House Republican whip Eric Cantor, R-Va., said in an editorial Monday that his party will resist any income tax increases in Congress, as the expiration of the Bush tax cuts looms at the end of the year.
The editorial, which appeared in The Wall Street Journal, was headlined Tax Fight: GOP Wont Back Down.
Republicans unequivocally oppose any impending tax increase, Cantor wrote. House Republicans have called on Speaker Pelosi to allow the House to vote on legislation that would freeze all tax rates for the next two years. It's a vote the taxpayers of this country deserve before November.
House Minority Leader John Boehner, R-Ohio, said last week that Republicans might if necessary be willing to accept that tax cuts be extended only for those making less than $250,000 a year, as the Obama administration insists. If the only option I have is to vote for those at $250,000 and below, of course Im going to do that, he told Bob Schieffer on CBSs Face the Nation. But Im going to do everything I can to fight to make sure that we extend the current tax rates for all Americans.
After Obama spokesman Robert Gibbs seized on the comments and said he welcomed John Boehners change in position, Boehner later backed away from the remarks. Senate Minority Leader Mitch McConnell, R-Ken., then introduced a bill to permanently extend the Bush tax cuts, as well as restrict estate taxes and the Alternative Minimum Tax (see GOP Unites Against Bush Tax Cuts).
In his editorial, Cantor reiterated Republicans opposition to allowing the Bush tax cuts to expire for even those in the upper income brackets.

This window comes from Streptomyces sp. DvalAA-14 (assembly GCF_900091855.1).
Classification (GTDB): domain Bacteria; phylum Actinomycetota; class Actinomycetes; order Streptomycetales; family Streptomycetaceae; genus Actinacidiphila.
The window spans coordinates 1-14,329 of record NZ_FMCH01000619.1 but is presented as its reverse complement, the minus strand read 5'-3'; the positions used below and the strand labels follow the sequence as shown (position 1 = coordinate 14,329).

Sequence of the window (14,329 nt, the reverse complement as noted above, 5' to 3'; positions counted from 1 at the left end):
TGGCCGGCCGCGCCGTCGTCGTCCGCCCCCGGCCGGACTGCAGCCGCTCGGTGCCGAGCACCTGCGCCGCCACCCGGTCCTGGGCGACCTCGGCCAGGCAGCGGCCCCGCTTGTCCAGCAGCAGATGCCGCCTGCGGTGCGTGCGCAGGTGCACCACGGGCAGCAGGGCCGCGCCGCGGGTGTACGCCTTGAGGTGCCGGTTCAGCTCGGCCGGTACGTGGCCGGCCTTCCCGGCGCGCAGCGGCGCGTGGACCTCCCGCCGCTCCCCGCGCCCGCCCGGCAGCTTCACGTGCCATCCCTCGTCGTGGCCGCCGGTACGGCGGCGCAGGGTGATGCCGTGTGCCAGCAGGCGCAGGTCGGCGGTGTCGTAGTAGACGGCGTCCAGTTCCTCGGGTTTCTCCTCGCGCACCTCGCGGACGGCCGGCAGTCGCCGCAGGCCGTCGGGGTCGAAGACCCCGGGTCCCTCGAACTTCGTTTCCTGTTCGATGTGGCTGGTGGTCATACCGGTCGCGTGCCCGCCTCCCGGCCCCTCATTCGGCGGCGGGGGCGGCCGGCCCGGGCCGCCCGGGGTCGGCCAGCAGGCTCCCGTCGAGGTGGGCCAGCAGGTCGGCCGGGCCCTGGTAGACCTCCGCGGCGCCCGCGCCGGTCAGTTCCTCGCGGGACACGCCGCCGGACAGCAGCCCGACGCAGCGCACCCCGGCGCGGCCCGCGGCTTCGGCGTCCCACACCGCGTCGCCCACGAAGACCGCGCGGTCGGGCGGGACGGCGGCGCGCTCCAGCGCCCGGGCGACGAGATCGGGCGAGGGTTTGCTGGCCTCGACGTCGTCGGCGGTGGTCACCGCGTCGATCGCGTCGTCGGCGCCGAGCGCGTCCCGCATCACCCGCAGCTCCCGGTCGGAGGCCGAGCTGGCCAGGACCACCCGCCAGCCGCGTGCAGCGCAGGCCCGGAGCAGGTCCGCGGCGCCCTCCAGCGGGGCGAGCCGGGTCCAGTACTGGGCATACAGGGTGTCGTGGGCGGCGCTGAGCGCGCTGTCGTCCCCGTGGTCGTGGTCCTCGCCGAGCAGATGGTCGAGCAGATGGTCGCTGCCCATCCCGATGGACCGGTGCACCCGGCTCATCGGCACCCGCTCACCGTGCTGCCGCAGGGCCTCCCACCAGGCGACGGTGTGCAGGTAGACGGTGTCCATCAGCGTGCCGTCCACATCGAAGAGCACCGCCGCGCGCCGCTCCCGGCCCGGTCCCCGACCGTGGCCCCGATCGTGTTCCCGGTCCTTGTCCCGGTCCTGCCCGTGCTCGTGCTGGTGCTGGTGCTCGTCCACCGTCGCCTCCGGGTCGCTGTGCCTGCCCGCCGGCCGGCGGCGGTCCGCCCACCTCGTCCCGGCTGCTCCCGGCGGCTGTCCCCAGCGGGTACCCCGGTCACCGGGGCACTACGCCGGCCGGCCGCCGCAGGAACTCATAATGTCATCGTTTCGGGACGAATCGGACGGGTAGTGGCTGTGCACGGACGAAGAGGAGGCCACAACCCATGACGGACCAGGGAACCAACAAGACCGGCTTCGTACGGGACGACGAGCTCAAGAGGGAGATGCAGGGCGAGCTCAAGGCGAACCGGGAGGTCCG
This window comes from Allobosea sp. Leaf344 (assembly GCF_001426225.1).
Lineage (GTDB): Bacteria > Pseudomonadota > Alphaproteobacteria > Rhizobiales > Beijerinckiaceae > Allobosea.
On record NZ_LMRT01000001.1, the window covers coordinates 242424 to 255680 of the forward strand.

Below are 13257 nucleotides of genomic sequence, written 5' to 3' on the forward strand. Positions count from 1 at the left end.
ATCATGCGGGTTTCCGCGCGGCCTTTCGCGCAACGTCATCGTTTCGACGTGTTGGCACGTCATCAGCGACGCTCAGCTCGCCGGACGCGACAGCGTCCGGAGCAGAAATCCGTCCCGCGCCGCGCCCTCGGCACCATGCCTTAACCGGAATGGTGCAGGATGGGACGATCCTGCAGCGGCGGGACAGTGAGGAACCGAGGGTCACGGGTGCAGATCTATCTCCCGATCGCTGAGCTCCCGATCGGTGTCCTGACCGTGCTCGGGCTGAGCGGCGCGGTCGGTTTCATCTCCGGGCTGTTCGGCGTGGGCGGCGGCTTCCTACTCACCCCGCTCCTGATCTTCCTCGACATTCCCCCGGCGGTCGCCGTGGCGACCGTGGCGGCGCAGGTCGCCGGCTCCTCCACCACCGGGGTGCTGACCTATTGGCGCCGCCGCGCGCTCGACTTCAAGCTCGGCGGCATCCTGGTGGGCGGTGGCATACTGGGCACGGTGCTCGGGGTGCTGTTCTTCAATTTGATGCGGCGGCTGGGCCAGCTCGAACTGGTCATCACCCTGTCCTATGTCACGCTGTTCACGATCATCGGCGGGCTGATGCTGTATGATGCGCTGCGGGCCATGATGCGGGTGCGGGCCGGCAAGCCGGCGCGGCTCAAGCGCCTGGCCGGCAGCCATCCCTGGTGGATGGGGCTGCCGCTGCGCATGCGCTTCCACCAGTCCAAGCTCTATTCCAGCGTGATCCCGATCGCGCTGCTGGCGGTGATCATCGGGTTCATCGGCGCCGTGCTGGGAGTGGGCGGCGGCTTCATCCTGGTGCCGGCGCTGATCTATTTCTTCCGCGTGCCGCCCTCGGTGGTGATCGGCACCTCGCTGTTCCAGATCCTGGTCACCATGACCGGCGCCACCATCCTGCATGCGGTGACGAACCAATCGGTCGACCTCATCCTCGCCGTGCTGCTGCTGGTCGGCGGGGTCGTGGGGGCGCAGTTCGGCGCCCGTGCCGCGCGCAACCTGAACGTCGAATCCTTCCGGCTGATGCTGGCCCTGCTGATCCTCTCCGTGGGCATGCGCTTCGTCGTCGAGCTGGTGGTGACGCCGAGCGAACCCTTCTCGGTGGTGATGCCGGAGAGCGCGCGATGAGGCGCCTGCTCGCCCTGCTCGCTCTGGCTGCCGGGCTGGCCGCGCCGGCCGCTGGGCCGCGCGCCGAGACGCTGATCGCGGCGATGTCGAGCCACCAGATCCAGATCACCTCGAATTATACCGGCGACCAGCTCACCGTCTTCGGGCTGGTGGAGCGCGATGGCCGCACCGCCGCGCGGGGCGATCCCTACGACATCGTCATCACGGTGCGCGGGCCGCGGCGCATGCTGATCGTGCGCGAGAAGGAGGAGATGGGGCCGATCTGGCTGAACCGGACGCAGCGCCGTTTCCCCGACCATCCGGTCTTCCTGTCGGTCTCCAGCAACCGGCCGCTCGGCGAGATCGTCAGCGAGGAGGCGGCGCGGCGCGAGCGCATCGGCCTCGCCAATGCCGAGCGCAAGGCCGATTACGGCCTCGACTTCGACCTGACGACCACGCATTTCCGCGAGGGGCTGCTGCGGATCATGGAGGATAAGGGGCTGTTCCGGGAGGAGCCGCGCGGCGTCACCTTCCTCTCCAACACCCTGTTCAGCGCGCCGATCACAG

Lest there be any doubt why we are so determined to fightinstead of going quietly and giving President Obama his way before Congress bolts for the electionsthe GOP has two primary motivations, he wrote. The first concerns the pain that tax increases threaten to inflict on our economy over the short term. The second is to stop the slide under our current leadership towards becoming a stagnant European-style welfare state with limited individual opportunity and entrepreneurship.
Cantor argued that the expiration of the tax cuts would hurt small businesses. Roughly half of all small-business income in America will face a higher rate, making this tax increase a direct assault on job creation and innovation, he wrote. Coming from an administration heavy on officials with no business experience, this is a clear signal that the White House is determined to continue to spend recklessly and expand the entitlement net. That's why we're not backing down.
The White House responded Monday to Cantors editorial, with deputy communications director Jen Psaki, writing on the White House blog, If Eric Cantor was really focused on small businesses, he would push his Republican colleagues in the House to support the Small Business Jobs Bill that would give eight new tax cuts to small businesses. The bill that finally passed the Senate last week would give essential assistance to small businesses and the president is looking forward to signing it into law as soon as the House passes it.
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